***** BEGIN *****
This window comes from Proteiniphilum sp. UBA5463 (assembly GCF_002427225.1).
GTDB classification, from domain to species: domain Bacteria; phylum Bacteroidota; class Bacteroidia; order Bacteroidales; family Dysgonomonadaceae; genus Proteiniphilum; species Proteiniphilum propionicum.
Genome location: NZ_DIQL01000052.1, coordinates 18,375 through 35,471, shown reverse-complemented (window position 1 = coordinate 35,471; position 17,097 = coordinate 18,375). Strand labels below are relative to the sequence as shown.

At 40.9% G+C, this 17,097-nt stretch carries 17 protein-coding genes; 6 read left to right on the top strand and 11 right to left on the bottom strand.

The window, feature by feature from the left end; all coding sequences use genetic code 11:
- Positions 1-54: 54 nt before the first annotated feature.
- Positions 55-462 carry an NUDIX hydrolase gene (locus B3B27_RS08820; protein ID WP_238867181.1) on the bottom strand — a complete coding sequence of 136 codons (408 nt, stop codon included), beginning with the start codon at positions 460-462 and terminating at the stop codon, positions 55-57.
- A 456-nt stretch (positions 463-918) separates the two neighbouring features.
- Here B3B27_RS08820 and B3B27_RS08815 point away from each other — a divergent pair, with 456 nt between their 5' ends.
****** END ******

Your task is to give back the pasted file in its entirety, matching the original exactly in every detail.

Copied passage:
This window comes from Proteiniphilum sp. UBA5463 (assembly GCF_002427225.1).
GTDB classification, from domain to species: domain Bacteria; phylum Bacteroidota; class Bacteroidia; order Bacteroidales; family Dysgonomonadaceae; genus Proteiniphilum; species Proteiniphilum propionicum.
Genome location: NZ_DIQL01000052.1, coordinates 18,375 through 35,471, shown reverse-complemented (window position 1 = coordinate 35,471; position 17,097 = coordinate 18,375). Strand labels below are relative to the sequence as shown.

At 40.9% G+C, this 17,097-nt stretch carries 17 protein-coding genes; 6 read left to right on the top strand and 11 right to left on the bottom strand.

The window, feature by feature from the left end; all coding sequences use genetic code 11:
- Positions 1-54: 54 nt before the first annotated feature.
- Positions 55-462 carry an NUDIX hydrolase gene (locus B3B27_RS08820; protein ID WP_238867181.1) on the bottom strand — a complete coding sequence of 136 codons (408 nt, stop codon included), beginning with the start codon at positions 460-462 and terminating at the stop codon, positions 55-57.
- A 456-nt stretch (positions 463-918) separates the two neighbouring features.
- Here B3B27_RS08820 and B3B27_RS08815 point away from each other — a divergent pair, with 456 nt between their 5' ends.